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News State / Region

The state of North Carolina was not just First in Flight. It was also the first state in the nation to launch an innovative seat belt safety awareness campaign called “Click It or Ticket.” As of Monday, May 20, the Governor’s Highway Safety Program is celebrating the campaign’s 20th anniversary.

“We’re proud of the hard work we’ve put into making this campaign a model adopted today by every state in the country,” said N.C. Department of Transportation Secretary Tony Tata. “We know the impact of “Click It or Ticket” is far reaching – saving countless lives not just in North Carolina but nationwide.”


Groups spent $11,000 for a one-year subscription.

During a joint meeting between Franklin's Tourism Development Authority (TDA) and Macon County's Tourism Development Commission (TDC) members expressed discontent in the investment made by both entities in April 2011 in a regional tourism phone app.

Pitched by members of the Smoky Mountain Host, the app – called “Ugo Tour NC Mountains” – was pitched to be the first of its kind in North Carolina. Smoky Mountain Host partnered with Asheville-based Story Point Media to develop the content for the app, which purportedly created rich content totaling more than 200 videos and included informative text, photos, video, web links, phone links and GPS mapping locators for Western North Carolina.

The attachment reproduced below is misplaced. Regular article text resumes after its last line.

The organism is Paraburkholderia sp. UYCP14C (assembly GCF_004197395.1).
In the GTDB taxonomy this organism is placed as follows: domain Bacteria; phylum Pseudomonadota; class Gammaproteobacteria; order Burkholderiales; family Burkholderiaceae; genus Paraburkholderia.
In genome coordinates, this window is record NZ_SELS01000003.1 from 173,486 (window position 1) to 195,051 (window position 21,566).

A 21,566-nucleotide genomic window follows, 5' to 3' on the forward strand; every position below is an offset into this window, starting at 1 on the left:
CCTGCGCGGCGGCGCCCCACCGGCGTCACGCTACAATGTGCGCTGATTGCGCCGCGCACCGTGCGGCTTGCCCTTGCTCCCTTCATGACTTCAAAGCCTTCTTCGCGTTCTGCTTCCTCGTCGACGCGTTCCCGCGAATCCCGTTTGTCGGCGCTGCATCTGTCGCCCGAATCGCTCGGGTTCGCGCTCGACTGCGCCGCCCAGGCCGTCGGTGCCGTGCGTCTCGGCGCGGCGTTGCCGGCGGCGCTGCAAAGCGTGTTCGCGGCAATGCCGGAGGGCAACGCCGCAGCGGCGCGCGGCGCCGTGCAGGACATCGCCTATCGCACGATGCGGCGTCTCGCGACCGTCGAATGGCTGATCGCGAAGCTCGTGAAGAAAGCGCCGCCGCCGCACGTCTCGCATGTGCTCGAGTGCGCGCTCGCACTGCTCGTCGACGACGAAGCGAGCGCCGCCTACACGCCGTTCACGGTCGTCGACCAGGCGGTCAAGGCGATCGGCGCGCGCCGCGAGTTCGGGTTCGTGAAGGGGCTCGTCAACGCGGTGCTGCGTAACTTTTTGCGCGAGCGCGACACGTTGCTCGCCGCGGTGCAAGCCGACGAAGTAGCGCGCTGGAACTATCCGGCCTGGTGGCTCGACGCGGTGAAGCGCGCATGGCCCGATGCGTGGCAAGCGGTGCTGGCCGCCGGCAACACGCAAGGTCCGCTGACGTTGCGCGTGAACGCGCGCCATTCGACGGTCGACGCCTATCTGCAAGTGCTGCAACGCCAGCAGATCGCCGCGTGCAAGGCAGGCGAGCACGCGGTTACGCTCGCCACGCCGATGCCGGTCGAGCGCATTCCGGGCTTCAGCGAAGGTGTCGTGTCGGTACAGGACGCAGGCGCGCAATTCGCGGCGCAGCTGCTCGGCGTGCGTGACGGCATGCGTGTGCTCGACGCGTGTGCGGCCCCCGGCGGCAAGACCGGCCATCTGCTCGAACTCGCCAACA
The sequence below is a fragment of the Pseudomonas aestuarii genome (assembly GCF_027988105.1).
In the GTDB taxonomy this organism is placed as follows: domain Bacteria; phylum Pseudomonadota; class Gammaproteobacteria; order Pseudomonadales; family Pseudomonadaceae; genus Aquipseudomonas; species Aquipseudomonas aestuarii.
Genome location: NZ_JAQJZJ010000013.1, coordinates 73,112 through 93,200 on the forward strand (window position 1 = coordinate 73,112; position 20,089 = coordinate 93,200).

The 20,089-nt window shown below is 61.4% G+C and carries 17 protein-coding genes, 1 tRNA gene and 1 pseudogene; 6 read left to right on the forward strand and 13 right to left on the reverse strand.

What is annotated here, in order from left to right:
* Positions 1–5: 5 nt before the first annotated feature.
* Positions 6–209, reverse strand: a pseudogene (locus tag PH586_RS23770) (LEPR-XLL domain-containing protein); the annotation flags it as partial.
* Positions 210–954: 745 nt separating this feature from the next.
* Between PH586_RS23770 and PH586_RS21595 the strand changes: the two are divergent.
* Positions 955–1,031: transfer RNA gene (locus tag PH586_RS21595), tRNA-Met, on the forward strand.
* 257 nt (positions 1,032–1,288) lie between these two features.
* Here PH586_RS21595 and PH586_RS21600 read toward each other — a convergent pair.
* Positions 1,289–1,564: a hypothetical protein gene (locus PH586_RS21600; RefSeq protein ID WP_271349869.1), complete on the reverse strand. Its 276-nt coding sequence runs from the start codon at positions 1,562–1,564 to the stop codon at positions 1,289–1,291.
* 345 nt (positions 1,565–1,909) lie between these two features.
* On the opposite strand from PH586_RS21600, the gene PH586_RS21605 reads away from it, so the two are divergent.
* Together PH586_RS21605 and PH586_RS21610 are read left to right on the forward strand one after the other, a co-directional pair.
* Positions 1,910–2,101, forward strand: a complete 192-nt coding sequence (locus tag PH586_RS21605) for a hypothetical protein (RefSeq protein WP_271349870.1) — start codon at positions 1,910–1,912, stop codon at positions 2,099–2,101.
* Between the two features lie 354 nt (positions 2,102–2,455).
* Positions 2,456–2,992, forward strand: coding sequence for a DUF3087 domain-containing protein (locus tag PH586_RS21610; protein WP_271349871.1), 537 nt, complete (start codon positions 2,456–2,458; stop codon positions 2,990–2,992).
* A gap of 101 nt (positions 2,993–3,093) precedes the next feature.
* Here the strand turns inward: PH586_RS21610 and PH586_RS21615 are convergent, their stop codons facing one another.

In the words of Franklin resident Adrian Martinez, drug use in Macon County has become an epidemic, but the problem is not only in the case of illegal drug use, but includes “legal” drug use. Specifically, synthetic marijuana or “incense”, that can be bought at some local shops in Franklin.

Martinez and Cassady Ledford are tired of seeing friends and other young people hurt themselves with the use of the synthetic marijuana and have decided to do something about it. Last Friday they conducted a meeting with Senator Jim Davis and Sheriff Robbie Holland in an attempt to steer their attention towards the problem, and garner their support in ridding the town of the potentially dangerous substance.


As I travel our state, I regularly meet farmers across North Carolina who are working day in and day out to fuel our state’s thriving agriculture economy.

Agriculture is North Carolina’s largest industry, and as a U.S. senator, it is my job to make sure federal policies work for our farmers. Too often in my conversations with farmers across the state, I hear about the burdensome rules and regulations that they must comply with that distract from their ability to operate their farms.

Take Allen McLauren, a cotton farmer in Laurel Hill. Allen has spoken with me about a redundant Environmental Protection Agency regulation on pesticides. Because pesticides are already strictly regulated under a different set of rules, this regulation has little or no environmental or public health benefits. It does, however, require Allen to spend time and money to receive a permit before applying pesticides on his farm.


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